Словосложение в английском языке. Классификация сложных слов
Compounding or word-composition is one of the productive types of word-formation in Modern English. Composition like all other ways of deriving words has its own peculiarities as to the means used, the nature of bases and their distribution, as to the range of application, the scope of semantic classes and the factors conducive to productivity.
Compounds, as has been mentioned elsewhere, are made up of two ICs which are both derivational bases. Compound words are inseparable vocabulary units. They are formally and semantically dependent on the constituent bases and the semantic relations between them which mirror the relations between the motivating units. The ICs of compound words represent bases of all three structural types. The bases built on stems may be of different degree of complexity as, e.g., week-end, office-management, postage-stamp, aircraft-carrier, fancy-dress-maker, etc. However, this complexity of structure of bases is not typical of the bulk of Modern English compounds. In this connection care should be taken not to confuse compound words with polymorphic words of secondary derivation, i.e. derivatives built according to an affixal pattern but on a compound stem for its base such as, e.g., school-mastership ([n+n]+suf), ex-housewife(prf+[n+n]), to weekend, to spotlight ([n+n]+conversion).
Within the class of compound nouns we distinguish
1. endосentriс compounds
2. exocentric compounds.
In endocentric nouns the referent is named by one of the elements and given a further characteristic by the other. In exocentric nouns only the combination of both elements names the referent. A further subdivision takes into account the character of stems.
§ The sunbeam type. A noun stem is determined by another noun stem. This is a most productive type, the number of examples being practically unlimited.
§ The maidservant type also consists of noun stems but the relationship between the elements is different. Maidservant is an appositional compound. The second element is notionally dominant.
§ The looking-glass type shows a combination of a derived verbal stem with a noun stem.
§ The searchlight type consisting of a verbal stem and a noun stem is of a comparatively recent origin.
In exocentric compounds the referent is not named. The type scarecrow denotes the agent (a person or a thing) who or which performs the action named by the combination of the stems. In the case of scarecrow, it is a person or a thing employed in scaring birds. The type consists of a verbal stem followed by a noun stem. The personal nouns of this type are as a rule imaginative and often contemptuous: cut-throat, daredevil ‘a reckless person’, ‘a murderer’, lickspittle‘a toady’, ‘a flatterer’, pickpocket ‘a thief, turncoat ‘a renegade’.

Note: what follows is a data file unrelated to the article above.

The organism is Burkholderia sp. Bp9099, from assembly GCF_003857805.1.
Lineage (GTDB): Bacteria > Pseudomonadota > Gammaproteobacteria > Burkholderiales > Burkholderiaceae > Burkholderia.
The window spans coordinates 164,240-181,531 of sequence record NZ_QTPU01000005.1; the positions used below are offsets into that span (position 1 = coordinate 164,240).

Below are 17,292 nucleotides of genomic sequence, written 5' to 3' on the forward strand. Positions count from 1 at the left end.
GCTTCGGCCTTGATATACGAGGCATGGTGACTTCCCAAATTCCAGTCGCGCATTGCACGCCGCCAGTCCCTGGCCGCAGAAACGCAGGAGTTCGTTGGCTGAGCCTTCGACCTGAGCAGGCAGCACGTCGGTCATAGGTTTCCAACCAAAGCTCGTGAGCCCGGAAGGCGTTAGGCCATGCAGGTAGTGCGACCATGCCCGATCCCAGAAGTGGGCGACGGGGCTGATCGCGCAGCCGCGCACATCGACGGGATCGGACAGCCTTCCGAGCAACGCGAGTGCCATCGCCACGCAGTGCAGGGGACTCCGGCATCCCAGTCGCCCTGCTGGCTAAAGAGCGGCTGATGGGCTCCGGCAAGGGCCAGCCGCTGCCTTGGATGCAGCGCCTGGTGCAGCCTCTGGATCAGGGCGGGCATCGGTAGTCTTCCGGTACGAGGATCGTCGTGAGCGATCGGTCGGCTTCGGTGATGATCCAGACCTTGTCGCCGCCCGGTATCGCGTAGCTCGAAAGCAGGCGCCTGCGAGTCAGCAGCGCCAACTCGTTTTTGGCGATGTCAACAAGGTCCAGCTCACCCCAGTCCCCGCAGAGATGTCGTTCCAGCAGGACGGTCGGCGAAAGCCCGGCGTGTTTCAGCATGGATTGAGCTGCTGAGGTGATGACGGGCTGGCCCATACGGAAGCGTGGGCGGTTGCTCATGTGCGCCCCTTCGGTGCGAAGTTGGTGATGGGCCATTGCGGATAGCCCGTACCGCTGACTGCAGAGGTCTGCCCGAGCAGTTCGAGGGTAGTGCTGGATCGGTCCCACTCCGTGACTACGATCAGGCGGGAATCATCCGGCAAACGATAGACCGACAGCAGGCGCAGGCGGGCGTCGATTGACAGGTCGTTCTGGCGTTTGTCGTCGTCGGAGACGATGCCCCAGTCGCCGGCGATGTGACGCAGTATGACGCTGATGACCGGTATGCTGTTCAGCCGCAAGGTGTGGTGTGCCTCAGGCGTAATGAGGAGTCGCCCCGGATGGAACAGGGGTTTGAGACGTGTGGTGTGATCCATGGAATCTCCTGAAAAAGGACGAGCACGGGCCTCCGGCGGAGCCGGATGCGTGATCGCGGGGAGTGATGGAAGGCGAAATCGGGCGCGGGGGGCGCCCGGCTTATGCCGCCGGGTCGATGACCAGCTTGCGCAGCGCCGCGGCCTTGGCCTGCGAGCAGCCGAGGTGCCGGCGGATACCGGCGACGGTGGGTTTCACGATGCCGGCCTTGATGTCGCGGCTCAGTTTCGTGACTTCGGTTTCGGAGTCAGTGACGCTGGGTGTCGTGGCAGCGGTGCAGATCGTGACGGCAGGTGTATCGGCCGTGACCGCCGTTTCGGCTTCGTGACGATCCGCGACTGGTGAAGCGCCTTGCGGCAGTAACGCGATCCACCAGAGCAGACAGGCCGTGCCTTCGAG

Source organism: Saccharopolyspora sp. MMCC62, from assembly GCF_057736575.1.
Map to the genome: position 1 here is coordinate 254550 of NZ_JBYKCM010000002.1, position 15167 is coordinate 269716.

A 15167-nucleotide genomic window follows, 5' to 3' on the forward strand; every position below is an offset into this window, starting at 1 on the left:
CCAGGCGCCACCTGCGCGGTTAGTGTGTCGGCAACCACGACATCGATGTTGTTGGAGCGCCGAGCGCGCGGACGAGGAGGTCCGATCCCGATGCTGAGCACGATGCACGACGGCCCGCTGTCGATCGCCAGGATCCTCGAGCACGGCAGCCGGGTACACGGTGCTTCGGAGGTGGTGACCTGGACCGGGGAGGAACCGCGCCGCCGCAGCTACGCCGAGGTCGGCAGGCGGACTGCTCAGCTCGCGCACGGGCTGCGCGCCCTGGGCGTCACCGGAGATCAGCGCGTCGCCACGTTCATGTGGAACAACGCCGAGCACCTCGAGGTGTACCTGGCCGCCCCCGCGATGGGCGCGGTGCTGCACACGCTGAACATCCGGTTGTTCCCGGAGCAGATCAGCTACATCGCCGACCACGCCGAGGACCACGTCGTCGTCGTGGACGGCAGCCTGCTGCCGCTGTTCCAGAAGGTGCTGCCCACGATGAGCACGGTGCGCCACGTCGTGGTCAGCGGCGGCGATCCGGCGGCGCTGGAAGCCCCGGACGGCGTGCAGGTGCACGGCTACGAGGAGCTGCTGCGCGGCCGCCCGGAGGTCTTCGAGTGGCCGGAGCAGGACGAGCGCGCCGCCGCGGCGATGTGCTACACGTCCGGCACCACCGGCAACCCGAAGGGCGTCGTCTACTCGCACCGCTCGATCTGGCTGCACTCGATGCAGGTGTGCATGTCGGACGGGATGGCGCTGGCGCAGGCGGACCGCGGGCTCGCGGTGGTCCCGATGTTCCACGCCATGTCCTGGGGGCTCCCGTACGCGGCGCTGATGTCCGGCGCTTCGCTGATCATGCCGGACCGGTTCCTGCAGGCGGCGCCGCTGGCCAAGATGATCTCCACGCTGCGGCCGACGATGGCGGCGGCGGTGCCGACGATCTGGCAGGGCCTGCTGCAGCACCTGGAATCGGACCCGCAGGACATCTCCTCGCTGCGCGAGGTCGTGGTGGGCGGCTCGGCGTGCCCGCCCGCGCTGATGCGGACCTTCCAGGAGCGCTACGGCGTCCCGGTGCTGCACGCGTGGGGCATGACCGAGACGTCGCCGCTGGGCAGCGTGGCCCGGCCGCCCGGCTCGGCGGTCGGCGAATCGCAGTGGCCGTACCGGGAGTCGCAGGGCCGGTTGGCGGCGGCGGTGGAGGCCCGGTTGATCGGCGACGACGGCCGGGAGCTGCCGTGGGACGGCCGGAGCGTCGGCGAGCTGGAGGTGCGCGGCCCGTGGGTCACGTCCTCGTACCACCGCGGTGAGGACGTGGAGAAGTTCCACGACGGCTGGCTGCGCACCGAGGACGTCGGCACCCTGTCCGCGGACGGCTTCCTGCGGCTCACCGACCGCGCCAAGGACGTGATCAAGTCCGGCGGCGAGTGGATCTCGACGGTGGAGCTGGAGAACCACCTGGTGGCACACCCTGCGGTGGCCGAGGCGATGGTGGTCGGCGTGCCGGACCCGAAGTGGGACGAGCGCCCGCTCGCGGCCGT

A very productive and numerous group are nouns derived from verbs with postpositives, or more rarely with adverbs. This type consists chiefly of impersonal deverbal nouns denoting some action or specific instance. Examples: blackout ‘a period of complete darkness’ (for example, when all the electric lights go out on the stage of the theatre, or when all lights in a city are covered as a precaution against air raids); also ‘a temporary loss of consciousness’; breakdown ‘a stoppage through accident’, ‘a nervous collapse’; hangover ‘an unpleasant after-effect’ (especially after drink); make-up, a polysemantic compound which may mean, for example, ‘the way anything is arranged’, ‘one’s mental qualities’, ‘cosmetics’; take-off, also polysemantic: ‘caricature’, ‘the beginning of a flight’, etc. Compare also: I could just imagine the brush-off he’d had (Wain). Some more examples: comedown, drawback, drop-out, feedback, frame-up, knockout, set-back, shake-up, splash-down, take-in, teach-in, etc.
The group of bahuvrihi compound nouns is not very numerous. The term bahuvrihi is borrowed from the grammarians of ancient India. Its literal meaning is ‘much-riced’. It is used to designate possessive exocentric formations in which a person, animal or thing are metonymically named after some striking feature they possess, chiefly a striking feature in their appearance. This feature is in its turn expressed by the sum of the meanings of the compound’s immediate constituents. The formula of the bahuvrihi compound nouns is adjective stem + noun stem. The following extract will illustrate the way bahuvrihi compounds may be coined: I got discouraged with sitting all day in the backroom of a police station with six assorted women and a man with a wooden leg. At the end of a week, we all knew each other’s life histories, including that of the woodenleg’s uncle, who lived at Selsey and had to be careful of his diet (M. Dickens). Semantically the bahuvrihi are almost invariably characterised by a deprecative ironical emotional tone. Cf. bigwig ‘a person of importance’, black-shirt ‘an Italian fascist’ (also, by analogy, any fascist), fathead ‘a dull, stupid person’, greenhorn ‘an ignoramus’, highbrow ‘a person who claims to be superior in intellect and culture’, lazy-bones‘a lazy person’.
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